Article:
# Mathematics for Applied Sciences (Osnabrück 2023-2024)/Part I/Lecture 6

*Polynomials*

Mathematical mappings are usually given by a mathematical term, an expression which describes how to get (compute) from a given number its value. Here we consider polynomial functions, which are built in an easy manner. Their definition and basic properties work over any field.

The numbers are called the *coefficients* of the polynomial. Two polynomials are equal if all their coefficients coincide. The polynomials with
for all
are called *constant polynomials*, we write simply for them. In the *zero polynomial*, all coefficients equal . Using the sum symbol, one can write a polynomial briefly as .

## Definition

The *degree* of a nonzero polynomial

with

is .The zero polynomial does not have a degree. The coefficient , where is the degree of the polynomial, is called the *leading coefficient* of the polynomial. The term is called the *leading term* of the polynomial.

The set of all polynomials over a field is called *polynomial ring* over , it is denoted by , where is the *variable* of the polynomial ring.

Two polynomials

can be added by adding the components, i.e. the coefficients of the sum are just the sums of the coefficients of the two polynomials. In case , the "missing“ coefficients of are to be interpreted as . This addition is obviously associative and commutative, the zero polynomial is the neutral element and the negative polynomial is obtained by taking from every coefficient of its negative.

One can also multiply two polynomials, one puts

and extends this multiplication rule so that distributivity holds. This means one multiplies each summand with each summand and adds then everything together. One can describe this multiplication also explicitly by the rule:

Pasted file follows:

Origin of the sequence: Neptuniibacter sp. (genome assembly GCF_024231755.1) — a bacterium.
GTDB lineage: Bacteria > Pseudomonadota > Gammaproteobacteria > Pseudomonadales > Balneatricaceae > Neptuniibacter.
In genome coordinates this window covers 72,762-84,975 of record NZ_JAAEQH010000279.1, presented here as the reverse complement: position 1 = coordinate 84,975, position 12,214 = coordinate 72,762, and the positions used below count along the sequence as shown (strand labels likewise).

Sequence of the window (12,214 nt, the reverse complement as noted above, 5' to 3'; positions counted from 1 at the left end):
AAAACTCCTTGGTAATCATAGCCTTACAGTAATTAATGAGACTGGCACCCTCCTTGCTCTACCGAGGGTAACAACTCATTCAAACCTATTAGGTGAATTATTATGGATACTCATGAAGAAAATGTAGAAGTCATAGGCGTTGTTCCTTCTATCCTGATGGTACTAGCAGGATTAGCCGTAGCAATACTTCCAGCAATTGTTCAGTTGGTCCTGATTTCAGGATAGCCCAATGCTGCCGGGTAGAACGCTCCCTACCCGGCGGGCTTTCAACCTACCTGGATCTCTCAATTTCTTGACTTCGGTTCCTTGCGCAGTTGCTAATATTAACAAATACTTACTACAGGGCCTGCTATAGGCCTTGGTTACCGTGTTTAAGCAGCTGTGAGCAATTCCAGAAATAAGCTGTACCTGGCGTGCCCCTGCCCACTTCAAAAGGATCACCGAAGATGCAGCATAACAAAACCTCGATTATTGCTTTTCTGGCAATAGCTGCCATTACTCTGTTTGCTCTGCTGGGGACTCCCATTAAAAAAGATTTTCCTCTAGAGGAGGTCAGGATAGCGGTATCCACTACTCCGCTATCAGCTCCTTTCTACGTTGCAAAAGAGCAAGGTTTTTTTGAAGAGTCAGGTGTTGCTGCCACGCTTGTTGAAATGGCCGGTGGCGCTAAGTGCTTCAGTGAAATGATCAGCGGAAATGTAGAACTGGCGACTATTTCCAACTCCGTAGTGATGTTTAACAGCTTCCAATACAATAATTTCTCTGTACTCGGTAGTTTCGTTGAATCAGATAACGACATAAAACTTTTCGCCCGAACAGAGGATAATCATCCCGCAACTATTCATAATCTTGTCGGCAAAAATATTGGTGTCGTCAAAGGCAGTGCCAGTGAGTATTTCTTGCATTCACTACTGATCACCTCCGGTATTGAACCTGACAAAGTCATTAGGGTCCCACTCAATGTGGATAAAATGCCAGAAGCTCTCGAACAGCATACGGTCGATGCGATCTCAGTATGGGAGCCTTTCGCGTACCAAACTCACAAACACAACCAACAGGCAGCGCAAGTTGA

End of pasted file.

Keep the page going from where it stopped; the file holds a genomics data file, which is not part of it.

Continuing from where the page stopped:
For the degree the following rules hold.

If a polynomial
and an element
are given, then one can *insert* into meaning that one replaces everywhere the variable by . This yields a mapping

which is called the corresponding *polynomial function*.

If and are polynomials, then the composition is described in the following way: one has to replace everywhere in the variable by and then simplify this expression. The result is again a polynomial. The order of and is important for this.

*Euclidean division*

If we have a polynomial over the reals, we are interested in its zeros, its growth behavior, local maxima and minima. For these questions, the euclidean division for polynomials (long division) is important.

## Theorem

Let be a field and let be the polynomial ring over . Let be polynomials with . Then there exist unique polynomials such that

### Proof

We prove the statement about the existence by induction over the degree of . If the degree of is larger than the degree of , then and is a solution.

Suppose that . By the remark just made also holds, so is a constant polynomial, and therefore (since and is a field) and is a solution.

So suppose now that and that the statement for smaller degrees is already proven. We write and with . Then setting we have the relation

The degree of this polynomial is smaller than and we can apply the induction hypothesis to it. That means there exist and such that

From this we get altogether

so that and is a solution.

To prove uniqueness, let , both fulfilling the stated conditions. Then . Since the degree of the difference is smaller than , this implies and so .

The computation of the polynomials
and
is also called *long division*. The polynomial is a factor of if and only if the division of by yields the remainder . The proof of this theorem is constructive, meaning it can be used to do the computation effectively. For this, one has to be able to do the computing operations in the field . We give an example.

## Example

We want to apply the Euclidean division (over )